Welcome to the sixth of my seven ‘mini’ blogs for UK Carers Week 2014.
As regular readers of this blog know, I cared for my father for 19 years during his vascular dementia. For the majority of that time, however, I never considered myself a carer – just a daughter looking after her dad. As I said in my G8 Dementia Summit film, “You become a carer, but you don’t realise you’ve become a carer.”
For UK Carers Week 2014, I want to focus on questions carers often ask me, and indeed many questions I frequently asked myself during my father’s dementia.
Day 6 – Is this normal?
As a carer with no medical background whatsoever, I found that one of the biggest challenges in caring for my dad was understanding what was happening to him during his dementia. I suspect that anyone who is caring for a person with complex cognitive problems is destined in some regard to struggle – even professionals can find it hugely difficult. In fact, taking that into account just imagine what it’s like to actually be the person LIVING with dementia.
When you are a carer and your loved one cannot communicate easily or respond to you in ways you expect, finding an understanding between you both can be a steep learning curve. I managed to find other techniques beyond traditional speech to communicate with my dad (read my blog about expression), and in fine-tuning those it has hopefully made me a far more intuitive person. Finding the subtleties, sensitivities and sometimes tiny movements that indicate the communication of a particular message from your loved one isn’t easy though.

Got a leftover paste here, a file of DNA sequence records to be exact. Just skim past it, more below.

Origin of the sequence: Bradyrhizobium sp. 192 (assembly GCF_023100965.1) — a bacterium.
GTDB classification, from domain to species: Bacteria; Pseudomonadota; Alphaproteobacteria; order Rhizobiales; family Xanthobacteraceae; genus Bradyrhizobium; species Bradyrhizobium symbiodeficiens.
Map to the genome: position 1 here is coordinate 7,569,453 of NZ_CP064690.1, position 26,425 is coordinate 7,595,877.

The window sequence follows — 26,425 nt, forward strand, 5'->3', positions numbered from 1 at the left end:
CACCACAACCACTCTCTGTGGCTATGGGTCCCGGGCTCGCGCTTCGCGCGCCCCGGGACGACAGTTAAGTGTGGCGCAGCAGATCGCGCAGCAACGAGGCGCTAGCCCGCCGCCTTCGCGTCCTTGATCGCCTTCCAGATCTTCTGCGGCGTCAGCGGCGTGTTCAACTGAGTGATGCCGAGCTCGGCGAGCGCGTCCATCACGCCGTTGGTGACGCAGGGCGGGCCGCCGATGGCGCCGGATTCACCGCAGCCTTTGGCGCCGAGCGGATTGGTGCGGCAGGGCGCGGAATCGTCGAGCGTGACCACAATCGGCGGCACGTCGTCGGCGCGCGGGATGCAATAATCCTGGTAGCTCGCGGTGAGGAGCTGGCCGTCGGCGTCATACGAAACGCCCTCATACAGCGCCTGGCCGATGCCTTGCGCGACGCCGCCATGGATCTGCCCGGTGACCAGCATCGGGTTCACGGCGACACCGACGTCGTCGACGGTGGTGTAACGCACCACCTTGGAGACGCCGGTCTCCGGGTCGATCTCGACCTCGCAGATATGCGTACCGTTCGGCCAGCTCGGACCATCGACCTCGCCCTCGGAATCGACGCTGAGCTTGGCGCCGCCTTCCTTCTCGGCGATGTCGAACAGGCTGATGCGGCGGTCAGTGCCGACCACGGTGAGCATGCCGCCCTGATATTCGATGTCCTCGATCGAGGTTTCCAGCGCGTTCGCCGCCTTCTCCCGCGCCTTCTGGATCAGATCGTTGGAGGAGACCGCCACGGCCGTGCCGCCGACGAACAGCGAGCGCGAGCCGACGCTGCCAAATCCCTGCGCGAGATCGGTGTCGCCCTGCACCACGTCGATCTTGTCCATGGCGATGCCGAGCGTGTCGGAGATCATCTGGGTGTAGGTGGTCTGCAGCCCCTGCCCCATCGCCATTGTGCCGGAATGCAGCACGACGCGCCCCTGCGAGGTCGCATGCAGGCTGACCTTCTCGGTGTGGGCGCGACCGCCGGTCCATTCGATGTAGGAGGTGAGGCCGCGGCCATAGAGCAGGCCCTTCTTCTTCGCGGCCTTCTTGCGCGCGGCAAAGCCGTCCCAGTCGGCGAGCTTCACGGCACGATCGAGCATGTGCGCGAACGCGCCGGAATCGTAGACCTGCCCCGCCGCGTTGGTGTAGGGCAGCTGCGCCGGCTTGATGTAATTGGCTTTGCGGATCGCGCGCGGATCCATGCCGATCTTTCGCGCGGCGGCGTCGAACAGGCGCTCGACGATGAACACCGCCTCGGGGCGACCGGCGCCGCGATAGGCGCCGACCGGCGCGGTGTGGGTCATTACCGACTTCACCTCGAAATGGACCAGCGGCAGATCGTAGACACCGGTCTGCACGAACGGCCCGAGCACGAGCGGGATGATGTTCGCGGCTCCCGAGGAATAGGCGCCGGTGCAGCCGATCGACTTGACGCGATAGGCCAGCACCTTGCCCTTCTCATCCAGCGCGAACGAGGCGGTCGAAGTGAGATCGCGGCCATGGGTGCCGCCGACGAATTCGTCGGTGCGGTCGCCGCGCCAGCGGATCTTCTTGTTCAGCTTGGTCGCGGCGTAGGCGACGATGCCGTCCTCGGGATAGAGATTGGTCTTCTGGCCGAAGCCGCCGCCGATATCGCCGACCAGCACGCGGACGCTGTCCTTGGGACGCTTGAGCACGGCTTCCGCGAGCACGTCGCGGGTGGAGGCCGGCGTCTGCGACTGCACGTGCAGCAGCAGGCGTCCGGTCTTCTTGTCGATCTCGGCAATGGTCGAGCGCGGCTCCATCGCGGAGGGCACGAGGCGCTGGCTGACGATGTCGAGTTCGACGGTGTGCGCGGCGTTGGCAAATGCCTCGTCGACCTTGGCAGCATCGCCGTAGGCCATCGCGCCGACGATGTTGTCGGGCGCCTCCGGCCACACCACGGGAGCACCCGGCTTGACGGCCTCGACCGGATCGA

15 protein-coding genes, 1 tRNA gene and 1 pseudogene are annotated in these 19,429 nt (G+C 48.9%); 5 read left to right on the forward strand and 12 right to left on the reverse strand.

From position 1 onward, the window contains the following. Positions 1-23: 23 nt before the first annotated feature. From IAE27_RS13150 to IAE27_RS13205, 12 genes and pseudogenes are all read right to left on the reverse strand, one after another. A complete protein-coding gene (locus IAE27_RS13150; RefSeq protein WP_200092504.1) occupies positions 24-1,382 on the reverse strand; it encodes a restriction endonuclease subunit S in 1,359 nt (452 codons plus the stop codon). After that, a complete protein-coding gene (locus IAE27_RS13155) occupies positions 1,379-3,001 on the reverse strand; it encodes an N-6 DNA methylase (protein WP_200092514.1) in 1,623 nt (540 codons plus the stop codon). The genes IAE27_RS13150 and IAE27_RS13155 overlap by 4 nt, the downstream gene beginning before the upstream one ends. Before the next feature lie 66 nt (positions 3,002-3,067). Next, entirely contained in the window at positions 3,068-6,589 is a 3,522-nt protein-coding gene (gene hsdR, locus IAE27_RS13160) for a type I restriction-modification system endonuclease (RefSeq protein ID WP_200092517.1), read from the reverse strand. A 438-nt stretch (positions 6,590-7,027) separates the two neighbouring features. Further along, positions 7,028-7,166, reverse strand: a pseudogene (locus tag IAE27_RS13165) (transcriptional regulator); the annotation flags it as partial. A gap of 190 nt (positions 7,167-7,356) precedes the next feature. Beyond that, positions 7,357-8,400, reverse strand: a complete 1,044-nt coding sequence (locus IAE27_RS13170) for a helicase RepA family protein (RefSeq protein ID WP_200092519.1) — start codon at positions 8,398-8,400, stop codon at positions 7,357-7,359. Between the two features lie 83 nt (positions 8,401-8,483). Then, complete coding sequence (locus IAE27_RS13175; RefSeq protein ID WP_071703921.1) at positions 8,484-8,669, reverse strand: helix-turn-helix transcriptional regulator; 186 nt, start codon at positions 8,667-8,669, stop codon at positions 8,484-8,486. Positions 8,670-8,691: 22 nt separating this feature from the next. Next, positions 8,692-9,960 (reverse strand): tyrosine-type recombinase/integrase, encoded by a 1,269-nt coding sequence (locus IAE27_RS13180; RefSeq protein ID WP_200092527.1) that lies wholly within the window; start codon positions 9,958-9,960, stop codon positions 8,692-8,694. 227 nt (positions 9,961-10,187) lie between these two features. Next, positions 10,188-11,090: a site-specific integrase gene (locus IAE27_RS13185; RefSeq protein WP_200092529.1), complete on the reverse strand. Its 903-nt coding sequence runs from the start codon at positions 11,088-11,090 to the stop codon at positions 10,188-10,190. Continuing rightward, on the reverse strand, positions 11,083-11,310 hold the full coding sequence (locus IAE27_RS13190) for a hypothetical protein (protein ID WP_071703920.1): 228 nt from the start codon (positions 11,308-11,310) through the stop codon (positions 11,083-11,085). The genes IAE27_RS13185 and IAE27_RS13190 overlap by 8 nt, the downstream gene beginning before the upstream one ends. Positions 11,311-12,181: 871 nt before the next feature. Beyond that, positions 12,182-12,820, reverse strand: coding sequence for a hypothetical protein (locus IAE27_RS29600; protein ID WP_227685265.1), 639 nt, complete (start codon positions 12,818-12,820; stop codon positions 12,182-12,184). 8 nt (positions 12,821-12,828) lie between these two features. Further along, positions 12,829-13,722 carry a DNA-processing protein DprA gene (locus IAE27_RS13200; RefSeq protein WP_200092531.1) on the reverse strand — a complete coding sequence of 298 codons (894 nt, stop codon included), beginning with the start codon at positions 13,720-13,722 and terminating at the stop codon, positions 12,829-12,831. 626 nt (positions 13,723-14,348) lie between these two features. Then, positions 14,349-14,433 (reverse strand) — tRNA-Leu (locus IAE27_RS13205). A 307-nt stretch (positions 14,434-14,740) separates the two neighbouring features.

Whenever you are going through a rough patch, and encountering actions or situations that you find difficult to cope with, it’s inevitable to wonder if they are ‘normal’. Defining normal is almost impossible, since one person’s normal is another person’s abnormal (or indeed somewhere in between). Over time you do get a sense of what is your loved one’s normal, but that takes patience and involves trial and error.
No person is a behaviour, and whatever you are going through with your loved one underneath those immediate concerns is still the person. It’s easy to lose sight of that sometimes, and indeed overly stress about changes that we don’t consider ‘normal’. Trust your instincts; if you feel something is wrong seek help, but at the same time consider what you are really experiencing – the progression of dementia is such that either temporary or permanent changes in a person may be within what is their ‘new’ normal.
D4Dementia blog posts that I frequently signpost dementia carers to:
Symptoms: ‘What is dementia?’
Communication: ‘Talking the talk’
Aggression: ‘Understanding aggression’
Swearing: ‘Turning the air blue’
Disorientation/confusion/frustration/paranoia: ‘Day-to-day with dementia’
Hallucinations: ‘Another world’
D4Dementia: ‘Caring for carers’
D4Dementia: ‘Be inspired, be very inspired’
D4Dementia: ‘The carer’s job description’
Next post on 15 June 2014.